[1.] Defoe D. Chapter 2. Journal of the Plague Year. London: Dent; 1908.

[2.] The Shorter Oxford English Dictionary. ii. 1975. Oxford, Clarendon Press. Ref Type: Generic.

[3.] Adler C. Quacks and Quackery in Medicine. Adler Museum Bulletin 1980; 6 (3):13-21.

[4.] Dictionary of Phrases and Fables. 1894.

[5.] Cowper. The Task: The Winter Evening. 1782.

[6.] McLellan MF. Images of physicians in literature: from quacks to heroes. Lancet. 1996 Aug 17; 348(9025): 358-60.

[7.] Porter R. Dr Doubledose: a taste of one's own medicine. BMJ Dec 24-31; 309(6970): 1714-8.

[8.] Kossoy E, Ohry A. The Feldshers. Jerusalem: Hebrew University Press; 1992.

[9.] Jutte R. Valentin Rosswurm:on the Social History of Paracelcism in the 16th Century. Sudhoffs Arch z Wissenschaftsgesch Beih 1993; 31:97-112.

[10.] Timio M. The urologic tradition of Preci. Am J Nephrol. 1994; 14(4-6): 473-6.

[11.] Jones AH. The heroic physician in literature: can the tradition continue? Louisville (KY): American Osler Society, Inc; 1994. (Quoted by McLellan, op.cit)

[12.] Porter R. Quacks: fakers and charlatans in English medicine. Tempus; 2000. (Reviewed by Stokes T). BMJ 2001; 322: 934.

[13.] Bronfort G. Spinal manipulation: current state of research and its indications. Neurol Clin. 1999 Feb; 17(1): 91-111.

[14.] Dogherty F. The anodyne necklace: a quack remedy and its promotion. Med Hist. 1990 Jul; 34(3):268-93.

[15.] Hsu TL, Ring ME. Driving out the "toothworm" in today's China. J Hist Dent. 1998 Nov; 46(3): 111-5.

[16.] Geshwind M. William Salmon, quack-doctor and writer of seventeenth century London. J Hist Dent. 1995 Jul; 43(2):73-6.

[17.] Geshwind M. Tim Bobbin's "Lancashire hob and the Quack Doctor". J Hist Dent. 1995 Nov; 43(3):119-23.

[18.] Rahman F, Andersson R, Svanstrom L. Medical help seeking behaviour of injury patients in a community in Bangladesh. Public Health. 1998 Jan; 112(1):31-5.

[19.] Baum M. Quack cancer cures or scientific remedies. J R Soc Med. 1996 Oct; 89(10):543-7.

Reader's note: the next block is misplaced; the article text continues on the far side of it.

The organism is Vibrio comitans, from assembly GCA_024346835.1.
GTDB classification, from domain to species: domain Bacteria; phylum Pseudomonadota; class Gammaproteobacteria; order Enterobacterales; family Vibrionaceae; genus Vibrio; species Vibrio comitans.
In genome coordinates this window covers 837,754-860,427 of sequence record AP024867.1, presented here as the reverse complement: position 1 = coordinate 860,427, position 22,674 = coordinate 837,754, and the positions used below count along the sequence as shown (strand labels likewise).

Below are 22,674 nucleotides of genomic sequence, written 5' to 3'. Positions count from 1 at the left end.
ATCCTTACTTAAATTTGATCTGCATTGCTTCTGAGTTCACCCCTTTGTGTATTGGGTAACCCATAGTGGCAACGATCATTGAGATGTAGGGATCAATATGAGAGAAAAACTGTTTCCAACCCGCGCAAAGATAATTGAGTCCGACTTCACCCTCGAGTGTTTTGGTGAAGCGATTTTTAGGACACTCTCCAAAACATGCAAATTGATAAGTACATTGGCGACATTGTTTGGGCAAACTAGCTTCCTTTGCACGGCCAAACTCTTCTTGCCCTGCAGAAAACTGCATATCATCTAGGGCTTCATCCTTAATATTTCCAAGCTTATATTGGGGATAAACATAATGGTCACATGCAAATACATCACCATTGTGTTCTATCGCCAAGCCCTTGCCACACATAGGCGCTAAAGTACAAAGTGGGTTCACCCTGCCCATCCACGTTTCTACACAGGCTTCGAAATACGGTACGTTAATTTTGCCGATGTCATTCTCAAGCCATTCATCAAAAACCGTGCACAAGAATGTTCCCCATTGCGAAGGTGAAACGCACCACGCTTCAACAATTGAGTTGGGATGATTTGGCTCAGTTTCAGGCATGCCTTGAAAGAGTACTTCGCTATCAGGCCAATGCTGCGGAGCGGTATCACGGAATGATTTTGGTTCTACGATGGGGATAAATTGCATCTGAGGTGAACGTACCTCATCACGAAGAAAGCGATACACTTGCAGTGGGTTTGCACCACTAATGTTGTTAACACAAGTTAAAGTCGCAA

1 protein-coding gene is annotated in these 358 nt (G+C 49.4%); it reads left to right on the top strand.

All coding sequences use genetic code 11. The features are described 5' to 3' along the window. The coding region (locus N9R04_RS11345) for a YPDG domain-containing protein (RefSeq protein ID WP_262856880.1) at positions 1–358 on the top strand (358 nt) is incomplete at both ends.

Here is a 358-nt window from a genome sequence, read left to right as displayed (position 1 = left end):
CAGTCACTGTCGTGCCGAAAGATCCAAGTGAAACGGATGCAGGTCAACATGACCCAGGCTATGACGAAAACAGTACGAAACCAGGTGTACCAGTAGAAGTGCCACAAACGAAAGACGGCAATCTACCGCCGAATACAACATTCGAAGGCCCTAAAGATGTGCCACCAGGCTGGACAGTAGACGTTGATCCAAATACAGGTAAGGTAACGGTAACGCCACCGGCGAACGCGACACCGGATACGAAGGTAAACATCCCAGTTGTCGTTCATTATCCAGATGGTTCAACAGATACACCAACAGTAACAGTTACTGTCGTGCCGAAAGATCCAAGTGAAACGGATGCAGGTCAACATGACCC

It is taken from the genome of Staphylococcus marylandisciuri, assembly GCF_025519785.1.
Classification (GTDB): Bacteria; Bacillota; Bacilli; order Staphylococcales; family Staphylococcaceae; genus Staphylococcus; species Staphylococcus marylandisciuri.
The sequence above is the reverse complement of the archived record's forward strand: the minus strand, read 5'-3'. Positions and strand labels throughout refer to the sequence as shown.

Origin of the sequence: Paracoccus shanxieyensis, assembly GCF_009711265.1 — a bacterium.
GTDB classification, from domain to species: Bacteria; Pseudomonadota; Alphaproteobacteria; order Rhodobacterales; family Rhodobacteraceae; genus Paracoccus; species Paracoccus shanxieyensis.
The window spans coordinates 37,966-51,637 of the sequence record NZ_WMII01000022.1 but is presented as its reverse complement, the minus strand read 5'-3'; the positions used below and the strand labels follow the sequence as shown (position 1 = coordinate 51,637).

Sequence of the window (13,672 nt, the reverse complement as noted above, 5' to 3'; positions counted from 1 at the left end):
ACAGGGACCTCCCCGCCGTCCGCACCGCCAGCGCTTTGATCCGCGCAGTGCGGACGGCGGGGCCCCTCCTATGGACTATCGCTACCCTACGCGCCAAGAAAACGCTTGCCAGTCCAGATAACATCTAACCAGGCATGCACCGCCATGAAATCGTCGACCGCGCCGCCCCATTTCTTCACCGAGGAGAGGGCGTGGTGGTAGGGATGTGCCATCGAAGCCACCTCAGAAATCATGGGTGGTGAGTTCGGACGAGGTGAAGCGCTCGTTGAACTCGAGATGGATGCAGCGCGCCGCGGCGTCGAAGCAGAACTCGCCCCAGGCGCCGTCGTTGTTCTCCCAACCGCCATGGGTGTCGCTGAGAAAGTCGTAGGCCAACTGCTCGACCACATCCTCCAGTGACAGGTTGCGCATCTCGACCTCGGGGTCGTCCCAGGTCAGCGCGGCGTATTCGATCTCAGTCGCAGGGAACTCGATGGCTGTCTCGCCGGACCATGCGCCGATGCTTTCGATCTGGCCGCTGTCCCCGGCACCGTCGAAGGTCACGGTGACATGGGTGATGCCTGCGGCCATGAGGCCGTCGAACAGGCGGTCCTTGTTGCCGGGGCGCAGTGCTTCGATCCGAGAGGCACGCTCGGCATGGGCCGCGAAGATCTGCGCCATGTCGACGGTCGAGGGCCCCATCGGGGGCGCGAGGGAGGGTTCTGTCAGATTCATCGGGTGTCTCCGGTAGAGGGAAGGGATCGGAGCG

[20.] Last PM. Cell therapy: a cruel and dangerous deception. A drama in three acts. J Paediatr Child Health. 1990 Aug; 26(4):197-9.

[21.] Salmenpera L, Suominen T, Lauri S. Oncology nurses' attitudes towards alternative medicine. Psychooncology. 1998 Nov-Dec; 7(6):453-9.

[22.] Bigby M. Snake Oil for the 21st century. Arch Dermatol. 1998 Dec; 134(12):1512-4.

[23.] The Encyclopaedia Britannica. London: 1960.

[24.] Barrett S. Quackery: How should it be Defined? 1997. Ref Type: Internet Communication.

[25.] Resch LI, Ernst E, Garrow J. A randomized controlled study of reviewer-bias against an unconventional therapy. J R Soc Med. 2000 Apr; 93(4):164-7.

[26.] Bishop M. Should doctors be the judges of medical orthodoxy? The Barker case of 1920. J R Soc Med. 2002; 95(1): 41-5.

[27.] Rentetzi M. Packaging radium, selling science: boxes, bottles and other mundane things in the world of science. Ann Sci. 2011 Jul; 68(3): 375-99.

[28.] Lowy I. 'Sexual chemistry' before the pill: science, industry and chemical contraceptives, 1920-1960. Br J Hist Sci. 2011 Jun; 44 (161 Pt 2): 245-74.

[29.] Kotela I, Bednarenko M, Wilk-Franczuk M, Kotela A. Quack medicine--a continual problem in Polish rural communities. Illnes occurring within the musculo-sceletal system. Przegl Lek. 2010; 67(5): 402-4. (Polish)

Ohry A. (1) *, Tsafrir J. (2)

(1) Rehabilitation Medicine, Sackler Faculty of Medicine, Tel Aviv University

(2) Medical Librarian

* Corresponding author:

Rehabilitation Medicine

Sackler Faculty of Medicine

Tel Aviv University

Private address: P.O. Box 2342

Savyon 56530, Israel

E-mail: aohry@bezeqint.net (Avi Ohry)

Received: 9.12.2012

Accepted: 24.03.2012
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Title Annotation:quackery
Author:Ohry, A.; Tsafrir, J.
Publication:Progress in Health Sciences
Article Type:Report
Geographic Code:4EUUK
Date:Jun 1, 2012
Words:2224